Local Artist Holly Schröder On Finding Inspiration And Parnell’s Hidden Gems
“There isn’t another suburb in Auckland that has the same unique combination of influences.” — Holly Schröder
Words by: Jess Willemse
Photography by: Delena Nathuran
Between considered architecture and gallery-lined streets, Parnell is a haven for Auckland’s creative souls. So it’s only right that we further explore this spirited suburb through the eyes of local artist, Holly Schröder.
Holly is a multimedia creative hailing from Hokitika, who most recently set up London St Art Club: a series of immersive art-making workshops often run out of Parnell’s rather aesthetic Textile Lofts. We caught up with her to chat all things creativity, where she finds inspiration and her favourite hidden gems in Parnell.
Hey Holly, can you tell us a bit about yourself?
I’ve always had an interest and curiosity in many forms of art and design. My practice centres around creating experiences for people—whether this is through visual art, a sensory installation, or taking someone through an art-making workshop.
I’m originally from Hokitika, on the West Coast of the South Island. I moved up to Auckland in 2015 to pursue a Bachelor of Visual Art and Post Graduate Diploma in Creative Technology. Over the last couple of years, I have been developing my art practice through a variety of projects. I launched London Street Art Club in July 2020, which is a series of workshops exploring different art-making techniques.
Where did your love for art and all things creative come from?
Growing up in Hokitika, my parents had a glass blowing studio and our family friends ran an Art Club. My closest childhood friends were very creative and expressive—we were constantly drawing, painting, putting on shows, playing dress-up, collecting objects. Having the time and space to be creative in these early years is what fostered my interest in the arts.
Where do you find inspiration for your work?
I find inspiration in so many things, forms and experiences. I get inspired through consuming other artists' work, music, photography, architecture, books and especially meeting new people.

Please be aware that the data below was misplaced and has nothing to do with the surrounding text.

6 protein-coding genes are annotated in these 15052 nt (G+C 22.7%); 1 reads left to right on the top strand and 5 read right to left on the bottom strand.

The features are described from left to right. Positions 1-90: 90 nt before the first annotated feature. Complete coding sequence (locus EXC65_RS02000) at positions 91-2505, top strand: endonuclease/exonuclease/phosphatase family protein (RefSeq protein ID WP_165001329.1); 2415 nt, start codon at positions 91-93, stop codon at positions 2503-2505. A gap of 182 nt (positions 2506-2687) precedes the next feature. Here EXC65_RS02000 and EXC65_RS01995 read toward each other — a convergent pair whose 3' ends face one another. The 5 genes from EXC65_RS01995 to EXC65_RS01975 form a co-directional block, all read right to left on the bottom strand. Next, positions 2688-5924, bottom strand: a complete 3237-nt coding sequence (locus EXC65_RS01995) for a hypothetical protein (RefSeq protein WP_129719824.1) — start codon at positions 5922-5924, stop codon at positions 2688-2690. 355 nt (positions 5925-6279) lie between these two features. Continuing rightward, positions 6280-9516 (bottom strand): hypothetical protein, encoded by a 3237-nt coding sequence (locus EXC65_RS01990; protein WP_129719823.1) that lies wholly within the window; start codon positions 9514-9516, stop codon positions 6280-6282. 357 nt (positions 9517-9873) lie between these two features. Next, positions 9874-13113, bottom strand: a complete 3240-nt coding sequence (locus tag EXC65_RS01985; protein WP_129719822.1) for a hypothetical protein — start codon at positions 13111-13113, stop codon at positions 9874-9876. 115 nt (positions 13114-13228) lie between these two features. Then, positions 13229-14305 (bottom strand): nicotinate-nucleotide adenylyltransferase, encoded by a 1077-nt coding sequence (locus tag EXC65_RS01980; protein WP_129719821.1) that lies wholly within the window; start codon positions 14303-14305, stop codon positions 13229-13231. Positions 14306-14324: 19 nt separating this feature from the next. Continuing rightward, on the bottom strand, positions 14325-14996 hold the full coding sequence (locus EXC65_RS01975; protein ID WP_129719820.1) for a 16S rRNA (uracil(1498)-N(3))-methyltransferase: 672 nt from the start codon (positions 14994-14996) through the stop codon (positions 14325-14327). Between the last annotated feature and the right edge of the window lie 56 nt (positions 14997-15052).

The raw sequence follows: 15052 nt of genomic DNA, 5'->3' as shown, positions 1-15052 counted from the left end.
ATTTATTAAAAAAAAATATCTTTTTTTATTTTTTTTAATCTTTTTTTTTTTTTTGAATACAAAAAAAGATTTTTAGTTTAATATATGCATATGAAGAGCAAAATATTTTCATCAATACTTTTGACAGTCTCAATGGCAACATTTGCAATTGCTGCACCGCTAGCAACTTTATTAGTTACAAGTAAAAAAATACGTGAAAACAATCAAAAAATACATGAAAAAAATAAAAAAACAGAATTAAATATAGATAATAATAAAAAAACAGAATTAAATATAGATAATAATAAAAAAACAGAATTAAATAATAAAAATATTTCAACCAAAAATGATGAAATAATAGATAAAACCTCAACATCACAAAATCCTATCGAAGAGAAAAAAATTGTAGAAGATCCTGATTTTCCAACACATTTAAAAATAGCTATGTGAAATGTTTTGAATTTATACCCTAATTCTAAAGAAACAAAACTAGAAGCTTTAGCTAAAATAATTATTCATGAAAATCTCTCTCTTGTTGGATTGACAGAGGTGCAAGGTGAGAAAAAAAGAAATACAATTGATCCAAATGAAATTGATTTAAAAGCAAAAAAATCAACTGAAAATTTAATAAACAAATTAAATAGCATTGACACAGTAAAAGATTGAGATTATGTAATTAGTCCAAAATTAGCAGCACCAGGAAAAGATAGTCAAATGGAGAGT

However, I think inspiration can stem from anywhere and anything—it's more dependent on my state of mind at the time. I find that inspiration comes from noticing things; being present, and experiencing things with an elevated sense of awareness.
How did the idea for London St Art Club come about?
The beginning ideas of Art Club were prompted during the first 2020 lockdown. At the time, many of my friends were reaching out wanting to experiment with some art-making techniques. I reflected on my own practice, and then shared some exercises with them. After we got out of lockdown, we got together and did a few in-person group workshops in our garage of our flat on London Street (over many wines of course). That's when London St Art Club came about.
How would you describe the vibe of Parnell?
I would describe Parnell as having a village-like feel, with a mixture of historical, modern and artistic influences. I love the boutique cafes, restaurants and galleries nestled in the beautiful Villas that line the main strip. Then in contrast to this, the repurposed industrial buildings that sit down by Saatchi & Saatchi and the Textile Centre. Then there are the open spaces like the domain and Parnell Rose Gardens and not to mention all the churches and historical cottages that line the area. There isn’t another suburb in Auckland that has the same unique combination of influences.
What are some highlights of the creative scene in Parnell?
Parnell has many art galleries along the main street, as well as public art throughout the area. A sculpture that I find really interesting is Terry Stringer’s Mountain Fountain, which sits beside the Holy Trinity Cathedral.
The Holy Trinity Cathedral itself also holds a vibrant history of art and architecture. I was blown away when I first experienced the stained glass windows inside the nave. What I find interesting is how the building has been added to and influenced by a range of different cultures, ideas and artists over the decades. Some of New Zealand’s most prominent artists—Nigel Brown, Robert Ellis, Shane Cotton—have been involved in designing aspects of the cathedral at different times.
This year we are thrilled to be hosting some Art Club workshops at the Holy Trinity Cathedral during April (Monday 4 April & Monday 11 April). The art, architecture, scale and depth of history the cathedral holds will create a very special space to hold some art-making workshops. The concept of the workshops is about approaching art-making as a multi-sensory experience—taking inspiration from light, sound and the environment around us.
What's your favourite hidden gem in Parnell?
The Textile Lofts, a shared workspace and private members club nestled in the iconic Textile Center. I’ve been working in the space part-time for almost a year, as well as running the Art Club workshops. The design of the space, the people and the overall atmosphere have made it the perfect home base for Art Club.
Where do you go for a spot of nature in the area?
The Parnell Rose Gardens. I would love to do a sketching workshop amongst the roses one day.
You’re spending Saturday in Parnell with friends, what will we find you doing?
A walk around the Parnell rose gardens while sipping on a coffee from Red Rabbit Coffee.
Quickfire: name your go-to dish in Parnell?
Anything from Barulho, in particular, I love the Crispy buttermilk chicken.